The first humans created by Nhialic were Garang and Abuk, who were fashioned from the clay of the Dinka's native region, or else created by being blown from Nhialic's nose or came down from the sky and placed in the Nile. Nhialic ordered them to go forth and multiply, though cautioned them that their children would die. They would, however, return to life in fifteen days. Garang, however, protested, citing the potential lack of food which would arise from overpopulation if this were the case. Thus, Nhialic made death a permanent state.
The humans were also told to eat no more than one grain per day. However, Abuk disobeyed, making a grain paste in order to make it last longer. As a result, Nhialic severed the cord connecting heaven and earth.
Eventually, Garang and Abuk were revered as deities, with Abuk becoming patroness of gardening and women, taking on a serpentine form. Their children include Dengdit or Deng, who was associated with rain and fertility, having been given this task by Nhialic. The group of ancestral spirits are known by the term Jok.
The Nandi people are inhabitants of the Rift Valley in Kenya. Their lore derives in no small part from the group's predecessors in the region, the Dorobo. The Nandi worship Asis, a sun god.
Once, Asis looked down upon the earth, which was, at that time, in a chaotic state. He resolved to bring order to this primordial planet and came down to the earth. Once on the surface, he came into contact with thunder, an elephant and a man of the Dorobo people. The former pair were rather annoyed by the fact that the Dorobo man was able to turn over in his sleep, while they had to wake up and consciously carry out this act.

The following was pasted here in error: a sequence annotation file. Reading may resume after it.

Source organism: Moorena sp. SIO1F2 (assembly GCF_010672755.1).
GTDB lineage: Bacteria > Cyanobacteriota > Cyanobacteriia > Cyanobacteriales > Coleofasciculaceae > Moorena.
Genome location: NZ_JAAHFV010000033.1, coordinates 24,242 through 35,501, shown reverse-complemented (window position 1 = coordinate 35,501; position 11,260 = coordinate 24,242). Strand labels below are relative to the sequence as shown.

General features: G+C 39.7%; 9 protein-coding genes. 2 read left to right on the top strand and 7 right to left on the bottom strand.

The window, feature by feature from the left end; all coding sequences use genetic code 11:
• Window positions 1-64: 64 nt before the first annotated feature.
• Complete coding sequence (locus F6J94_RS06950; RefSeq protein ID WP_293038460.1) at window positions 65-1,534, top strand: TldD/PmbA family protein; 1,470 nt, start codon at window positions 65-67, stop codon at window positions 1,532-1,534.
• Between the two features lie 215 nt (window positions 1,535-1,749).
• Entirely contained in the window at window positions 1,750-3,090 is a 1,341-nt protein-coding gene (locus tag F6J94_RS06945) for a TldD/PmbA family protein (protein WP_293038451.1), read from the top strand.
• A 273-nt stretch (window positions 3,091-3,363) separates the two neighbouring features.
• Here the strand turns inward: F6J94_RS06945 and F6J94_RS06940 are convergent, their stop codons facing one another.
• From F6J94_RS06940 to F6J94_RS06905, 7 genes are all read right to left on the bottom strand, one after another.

Eventually, becoming terrified of this Dorobo, the thunder fled from him into the skies. This caused the elephant to mock the thunder, as the Dorobo man was, in comparison with the pair, miniscule. The thunder responded that he feared the man for he was evil. For his part, the Dorobo man was equally afraid of the thunder. With regards to the elephant, once the thunder had escaped, the Dorobo man resolved to kill the elephant, forming an arrow and dipping it in poison. Now fleeing for his life, the elephant made desperate entreaties to the thunder to spirit him up to his new home in the heavens, but the thunder, mindful of the elephant's prior mockery, refused. This led to the man killing the elephant, a situation which, sadly, still transpires to this day.
In the end, the man reproduced and his descendants became powerful the world over.
At the beginning of time, the earth was populated by a race of gigantic hirsute beings called Akakaanebe or Gelanebe ("ancestors"), who did not possess the art of making fire (primarily due to conditions on the primordial earth) or tools, but hunted game by sight: staring at a prey animal was enough to bring it down, whereupon the Akakaanebe would eat the raw meat. This people slept beneath trees.